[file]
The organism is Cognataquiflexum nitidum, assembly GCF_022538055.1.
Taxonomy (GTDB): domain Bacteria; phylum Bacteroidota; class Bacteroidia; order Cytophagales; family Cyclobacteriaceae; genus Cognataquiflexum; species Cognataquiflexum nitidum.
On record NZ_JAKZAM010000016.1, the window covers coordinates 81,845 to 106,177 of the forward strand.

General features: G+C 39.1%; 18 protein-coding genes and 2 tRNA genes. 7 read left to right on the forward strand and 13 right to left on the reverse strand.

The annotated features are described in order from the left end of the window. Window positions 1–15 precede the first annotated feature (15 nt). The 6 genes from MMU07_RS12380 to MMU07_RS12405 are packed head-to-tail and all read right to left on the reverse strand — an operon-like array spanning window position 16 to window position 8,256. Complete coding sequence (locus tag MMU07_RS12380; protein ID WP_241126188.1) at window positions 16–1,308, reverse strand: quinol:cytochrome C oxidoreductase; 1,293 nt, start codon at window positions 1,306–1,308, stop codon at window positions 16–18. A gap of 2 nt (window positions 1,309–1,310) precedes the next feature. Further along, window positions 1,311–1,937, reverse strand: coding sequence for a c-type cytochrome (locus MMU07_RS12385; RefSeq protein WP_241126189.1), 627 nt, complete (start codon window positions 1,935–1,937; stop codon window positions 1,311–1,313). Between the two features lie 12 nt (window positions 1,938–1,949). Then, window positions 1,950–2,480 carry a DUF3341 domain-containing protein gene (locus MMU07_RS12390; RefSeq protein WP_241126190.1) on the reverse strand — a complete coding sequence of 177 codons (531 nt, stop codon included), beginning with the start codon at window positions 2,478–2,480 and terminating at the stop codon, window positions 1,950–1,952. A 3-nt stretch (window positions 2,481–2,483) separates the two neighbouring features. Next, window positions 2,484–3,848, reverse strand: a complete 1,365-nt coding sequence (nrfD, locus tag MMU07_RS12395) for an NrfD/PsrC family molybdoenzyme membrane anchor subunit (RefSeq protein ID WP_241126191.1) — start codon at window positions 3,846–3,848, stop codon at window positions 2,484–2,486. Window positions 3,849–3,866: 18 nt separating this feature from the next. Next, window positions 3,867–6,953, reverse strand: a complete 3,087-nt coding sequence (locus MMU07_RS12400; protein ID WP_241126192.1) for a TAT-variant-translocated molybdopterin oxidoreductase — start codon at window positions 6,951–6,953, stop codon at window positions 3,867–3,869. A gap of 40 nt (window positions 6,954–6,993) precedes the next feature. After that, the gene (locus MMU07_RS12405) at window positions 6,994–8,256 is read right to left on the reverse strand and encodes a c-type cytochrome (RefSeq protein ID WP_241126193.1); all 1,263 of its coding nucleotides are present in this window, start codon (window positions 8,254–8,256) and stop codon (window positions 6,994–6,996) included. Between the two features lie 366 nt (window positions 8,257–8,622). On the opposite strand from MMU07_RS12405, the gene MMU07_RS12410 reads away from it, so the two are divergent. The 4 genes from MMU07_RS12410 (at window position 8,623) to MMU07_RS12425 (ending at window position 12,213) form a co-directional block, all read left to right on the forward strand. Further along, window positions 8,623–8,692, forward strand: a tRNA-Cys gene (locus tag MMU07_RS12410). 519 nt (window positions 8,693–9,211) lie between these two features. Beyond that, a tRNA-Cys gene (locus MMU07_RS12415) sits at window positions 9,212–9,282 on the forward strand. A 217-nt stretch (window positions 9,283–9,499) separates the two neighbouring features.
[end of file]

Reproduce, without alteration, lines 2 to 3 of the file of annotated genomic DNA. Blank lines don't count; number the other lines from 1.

Taxonomy (GTDB): domain Bacteria; phylum Bacteroidota; class Bacteroidia; order Cytophagales; family Cyclobacteriaceae; genus Cognataquiflexum; species Cognataquiflexum nitidum.
On record NZ_JAKZAM010000016.1, the window covers coordinates 81,845 to 106,177 of the forward strand.